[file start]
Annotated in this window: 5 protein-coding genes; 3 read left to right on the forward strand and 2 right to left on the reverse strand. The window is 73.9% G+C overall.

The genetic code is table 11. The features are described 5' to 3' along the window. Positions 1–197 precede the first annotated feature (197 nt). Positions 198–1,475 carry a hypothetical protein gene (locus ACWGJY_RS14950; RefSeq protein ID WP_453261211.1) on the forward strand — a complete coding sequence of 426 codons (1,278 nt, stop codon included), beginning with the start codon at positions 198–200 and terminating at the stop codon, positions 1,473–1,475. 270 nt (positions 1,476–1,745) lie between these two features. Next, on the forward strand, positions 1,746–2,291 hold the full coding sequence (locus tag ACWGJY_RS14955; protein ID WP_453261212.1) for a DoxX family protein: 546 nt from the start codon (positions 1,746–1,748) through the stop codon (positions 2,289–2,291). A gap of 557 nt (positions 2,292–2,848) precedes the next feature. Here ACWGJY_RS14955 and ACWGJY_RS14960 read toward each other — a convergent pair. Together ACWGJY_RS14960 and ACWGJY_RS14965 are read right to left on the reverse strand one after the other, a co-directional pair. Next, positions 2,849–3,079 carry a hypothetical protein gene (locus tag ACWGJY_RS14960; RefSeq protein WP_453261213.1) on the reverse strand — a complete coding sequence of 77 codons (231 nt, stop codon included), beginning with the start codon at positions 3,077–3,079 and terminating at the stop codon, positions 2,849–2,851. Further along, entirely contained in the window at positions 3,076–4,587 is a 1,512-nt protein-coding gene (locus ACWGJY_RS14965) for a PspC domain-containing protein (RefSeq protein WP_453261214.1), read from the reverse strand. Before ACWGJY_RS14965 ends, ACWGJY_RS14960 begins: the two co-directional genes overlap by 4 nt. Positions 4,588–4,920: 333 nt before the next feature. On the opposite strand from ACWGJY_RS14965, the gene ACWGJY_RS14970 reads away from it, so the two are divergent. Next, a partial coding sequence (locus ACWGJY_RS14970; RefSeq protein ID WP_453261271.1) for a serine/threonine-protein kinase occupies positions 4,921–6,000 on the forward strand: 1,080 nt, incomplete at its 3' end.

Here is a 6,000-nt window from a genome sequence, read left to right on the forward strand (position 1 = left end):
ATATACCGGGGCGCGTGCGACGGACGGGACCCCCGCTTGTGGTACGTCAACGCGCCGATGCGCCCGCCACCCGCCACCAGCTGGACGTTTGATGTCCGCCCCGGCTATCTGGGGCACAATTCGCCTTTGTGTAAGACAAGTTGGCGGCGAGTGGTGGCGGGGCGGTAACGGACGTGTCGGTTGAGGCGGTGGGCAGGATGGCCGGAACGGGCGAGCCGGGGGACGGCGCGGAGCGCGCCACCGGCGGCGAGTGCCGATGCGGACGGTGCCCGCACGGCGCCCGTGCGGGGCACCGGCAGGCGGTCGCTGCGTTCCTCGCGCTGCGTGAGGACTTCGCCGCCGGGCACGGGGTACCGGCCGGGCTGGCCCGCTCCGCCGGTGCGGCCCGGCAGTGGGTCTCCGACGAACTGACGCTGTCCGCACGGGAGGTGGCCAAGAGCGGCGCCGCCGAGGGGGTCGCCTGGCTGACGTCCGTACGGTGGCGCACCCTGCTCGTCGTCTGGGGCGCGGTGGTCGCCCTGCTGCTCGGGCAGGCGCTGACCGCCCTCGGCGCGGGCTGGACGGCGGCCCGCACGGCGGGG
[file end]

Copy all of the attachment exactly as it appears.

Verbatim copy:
Annotated in this window: 5 protein-coding genes; 3 read left to right on the forward strand and 2 right to left on the reverse strand. The window is 73.9% G+C overall.

The genetic code is table 11. The features are described 5' to 3' along the window. Positions 1–197 precede the first annotated feature (197 nt). Positions 198–1,475 carry a hypothetical protein gene (locus ACWGJY_RS14950; RefSeq protein ID WP_453261211.1) on the forward strand — a complete coding sequence of 426 codons (1,278 nt, stop codon included), beginning with the start codon at positions 198–200 and terminating at the stop codon, positions 1,473–1,475. 270 nt (positions 1,476–1,745) lie between these two features. Next, on the forward strand, positions 1,746–2,291 hold the full coding sequence (locus tag ACWGJY_RS14955; protein ID WP_453261212.1) for a DoxX family protein: 546 nt from the start codon (positions 1,746–1,748) through the stop codon (positions 2,289–2,291). A gap of 557 nt (positions 2,292–2,848) precedes the next feature. Here ACWGJY_RS14955 and ACWGJY_RS14960 read toward each other — a convergent pair. Together ACWGJY_RS14960 and ACWGJY_RS14965 are read right to left on the reverse strand one after the other, a co-directional pair. Next, positions 2,849–3,079 carry a hypothetical protein gene (locus tag ACWGJY_RS14960; RefSeq protein WP_453261213.1) on the reverse strand — a complete coding sequence of 77 codons (231 nt, stop codon included), beginning with the start codon at positions 3,077–3,079 and terminating at the stop codon, positions 2,849–2,851. Further along, entirely contained in the window at positions 3,076–4,587 is a 1,512-nt protein-coding gene (locus ACWGJY_RS14965) for a PspC domain-containing protein (RefSeq protein WP_453261214.1), read from the reverse strand. Before ACWGJY_RS14965 ends, ACWGJY_RS14960 begins: the two co-directional genes overlap by 4 nt. Positions 4,588–4,920: 333 nt before the next feature. On the opposite strand from ACWGJY_RS14965, the gene ACWGJY_RS14970 reads away from it, so the two are divergent. Next, a partial coding sequence (locus ACWGJY_RS14970; RefSeq protein ID WP_453261271.1) for a serine/threonine-protein kinase occupies positions 4,921–6,000 on the forward strand: 1,080 nt, incomplete at its 3' end.

Here is a 6,000-nt window from a genome sequence, read left to right on the forward strand (position 1 = left end):
ATATACCGGGGCGCGTGCGACGGACGGGACCCCCGCTTGTGGTACGTCAACGCGCCGATGCGCCCGCCACCCGCCACCAGCTGGACGTTTGATGTCCGCCCCGGCTATCTGGGGCACAATTCGCCTTTGTGTAAGACAAGTTGGCGGCGAGTGGTGGCGGGGCGGTAACGGACGTGTCGGTTGAGGCGGTGGGCAGGATGGCCGGAACGGGCGAGCCGGGGGACGGCGCGGAGCGCGCCACCGGCGGCGAGTGCCGATGCGGACGGTGCCCGCACGGCGCCCGTGCGGGGCACCGGCAGGCGGTCGCTGCGTTCCTCGCGCTGCGTGAGGACTTCGCCGCCGGGCACGGGGTACCGGCCGGGCTGGCCCGCTCCGCCGGTGCGGCCCGGCAGTGGGTCTCCGACGAACTGACGCTGTCCGCACGGGAGGTGGCCAAGAGCGGCGCCGCCGAGGGGGTCGCCTGGCTGACGTCCGTACGGTGGCGCACCCTGCTCGTCGTCTGGGGCGCGGTGGTCGCCCTGCTGCTCGGGCAGGCGCTGACCGCCCTCGGCGCGGGCTGGACGGCGGCCCGCACGGCGGGG